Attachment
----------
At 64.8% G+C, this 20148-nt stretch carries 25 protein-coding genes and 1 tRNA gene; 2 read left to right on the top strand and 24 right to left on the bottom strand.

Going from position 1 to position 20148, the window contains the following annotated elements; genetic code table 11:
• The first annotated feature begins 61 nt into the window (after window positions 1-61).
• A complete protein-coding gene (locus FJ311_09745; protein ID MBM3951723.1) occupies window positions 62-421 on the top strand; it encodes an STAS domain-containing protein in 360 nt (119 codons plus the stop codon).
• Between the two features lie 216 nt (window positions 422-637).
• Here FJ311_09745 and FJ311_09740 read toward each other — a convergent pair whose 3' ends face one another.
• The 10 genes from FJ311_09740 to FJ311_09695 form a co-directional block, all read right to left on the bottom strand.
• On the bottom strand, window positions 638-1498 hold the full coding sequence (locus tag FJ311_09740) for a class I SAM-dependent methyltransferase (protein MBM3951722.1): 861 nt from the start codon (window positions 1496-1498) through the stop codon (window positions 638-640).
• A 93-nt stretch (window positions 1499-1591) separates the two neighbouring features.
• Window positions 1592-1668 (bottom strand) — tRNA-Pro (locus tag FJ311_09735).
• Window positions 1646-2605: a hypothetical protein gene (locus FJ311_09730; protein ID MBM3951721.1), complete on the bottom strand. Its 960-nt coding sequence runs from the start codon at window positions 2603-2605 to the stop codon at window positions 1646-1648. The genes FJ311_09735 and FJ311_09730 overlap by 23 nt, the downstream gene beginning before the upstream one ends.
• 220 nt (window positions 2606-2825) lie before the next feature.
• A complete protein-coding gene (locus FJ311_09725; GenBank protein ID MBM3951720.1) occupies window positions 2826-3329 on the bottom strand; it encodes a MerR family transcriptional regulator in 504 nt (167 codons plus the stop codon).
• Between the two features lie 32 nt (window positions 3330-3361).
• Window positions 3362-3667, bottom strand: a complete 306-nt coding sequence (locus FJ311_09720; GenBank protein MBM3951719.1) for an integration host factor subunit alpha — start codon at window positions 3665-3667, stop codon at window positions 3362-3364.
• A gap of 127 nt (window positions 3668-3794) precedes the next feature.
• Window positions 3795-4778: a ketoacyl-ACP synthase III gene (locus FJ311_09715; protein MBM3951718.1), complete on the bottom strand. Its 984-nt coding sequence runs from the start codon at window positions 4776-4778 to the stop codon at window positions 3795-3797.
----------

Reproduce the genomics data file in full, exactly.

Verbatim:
At 64.8% G+C, this 20148-nt stretch carries 25 protein-coding genes and 1 tRNA gene; 2 read left to right on the top strand and 24 right to left on the bottom strand.

Going from position 1 to position 20148, the window contains the following annotated elements; genetic code table 11:
• The first annotated feature begins 61 nt into the window (after window positions 1-61).
• A complete protein-coding gene (locus FJ311_09745; protein ID MBM3951723.1) occupies window positions 62-421 on the top strand; it encodes an STAS domain-containing protein in 360 nt (119 codons plus the stop codon).
• Between the two features lie 216 nt (window positions 422-637).
• Here FJ311_09745 and FJ311_09740 read toward each other — a convergent pair whose 3' ends face one another.
• The 10 genes from FJ311_09740 to FJ311_09695 form a co-directional block, all read right to left on the bottom strand.
• On the bottom strand, window positions 638-1498 hold the full coding sequence (locus tag FJ311_09740) for a class I SAM-dependent methyltransferase (protein MBM3951722.1): 861 nt from the start codon (window positions 1496-1498) through the stop codon (window positions 638-640).
• A 93-nt stretch (window positions 1499-1591) separates the two neighbouring features.
• Window positions 1592-1668 (bottom strand) — tRNA-Pro (locus tag FJ311_09735).
• Window positions 1646-2605: a hypothetical protein gene (locus FJ311_09730; protein ID MBM3951721.1), complete on the bottom strand. Its 960-nt coding sequence runs from the start codon at window positions 2603-2605 to the stop codon at window positions 1646-1648. The genes FJ311_09735 and FJ311_09730 overlap by 23 nt, the downstream gene beginning before the upstream one ends.
• 220 nt (window positions 2606-2825) lie before the next feature.
• A complete protein-coding gene (locus FJ311_09725; GenBank protein ID MBM3951720.1) occupies window positions 2826-3329 on the bottom strand; it encodes a MerR family transcriptional regulator in 504 nt (167 codons plus the stop codon).
• Between the two features lie 32 nt (window positions 3330-3361).
• Window positions 3362-3667, bottom strand: a complete 306-nt coding sequence (locus FJ311_09720; GenBank protein MBM3951719.1) for an integration host factor subunit alpha — start codon at window positions 3665-3667, stop codon at window positions 3362-3364.
• A gap of 127 nt (window positions 3668-3794) precedes the next feature.
• Window positions 3795-4778: a ketoacyl-ACP synthase III gene (locus FJ311_09715; protein MBM3951718.1), complete on the bottom strand. Its 984-nt coding sequence runs from the start codon at window positions 4776-4778 to the stop codon at window positions 3795-3797.